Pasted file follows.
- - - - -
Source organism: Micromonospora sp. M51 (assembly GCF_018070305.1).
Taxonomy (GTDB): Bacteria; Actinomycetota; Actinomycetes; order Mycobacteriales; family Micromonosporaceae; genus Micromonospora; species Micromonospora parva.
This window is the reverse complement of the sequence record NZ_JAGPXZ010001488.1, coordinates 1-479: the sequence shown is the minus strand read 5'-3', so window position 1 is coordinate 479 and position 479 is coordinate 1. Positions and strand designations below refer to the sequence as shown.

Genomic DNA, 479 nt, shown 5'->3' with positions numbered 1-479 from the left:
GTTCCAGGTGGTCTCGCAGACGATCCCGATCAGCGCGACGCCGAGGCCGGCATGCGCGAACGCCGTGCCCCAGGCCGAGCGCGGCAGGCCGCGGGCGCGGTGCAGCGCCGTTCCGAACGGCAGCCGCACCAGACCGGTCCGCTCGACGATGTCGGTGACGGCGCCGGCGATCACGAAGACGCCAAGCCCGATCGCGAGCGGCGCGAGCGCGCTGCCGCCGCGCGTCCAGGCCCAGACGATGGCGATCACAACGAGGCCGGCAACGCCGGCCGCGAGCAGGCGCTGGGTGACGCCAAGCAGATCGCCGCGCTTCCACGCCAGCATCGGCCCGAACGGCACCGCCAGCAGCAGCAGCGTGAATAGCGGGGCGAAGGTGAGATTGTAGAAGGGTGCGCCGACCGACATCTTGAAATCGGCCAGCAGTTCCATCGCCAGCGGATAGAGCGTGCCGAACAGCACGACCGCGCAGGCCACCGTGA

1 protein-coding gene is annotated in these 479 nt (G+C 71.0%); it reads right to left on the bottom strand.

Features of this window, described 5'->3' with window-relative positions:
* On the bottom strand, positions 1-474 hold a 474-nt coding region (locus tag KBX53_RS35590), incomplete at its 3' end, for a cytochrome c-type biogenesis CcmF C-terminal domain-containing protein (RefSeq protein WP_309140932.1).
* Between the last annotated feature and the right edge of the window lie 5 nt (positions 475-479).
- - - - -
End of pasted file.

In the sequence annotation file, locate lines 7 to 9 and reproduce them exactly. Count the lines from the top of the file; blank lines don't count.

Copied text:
Features of this window, described 5'->3' with window-relative positions:
* On the bottom strand, positions 1-474 hold a 474-nt coding region (locus tag KBX53_RS35590), incomplete at its 3' end, for a cytochrome c-type biogenesis CcmF C-terminal domain-containing protein (RefSeq protein WP_309140932.1).
* Between the last annotated feature and the right edge of the window lie 5 nt (positions 475-479).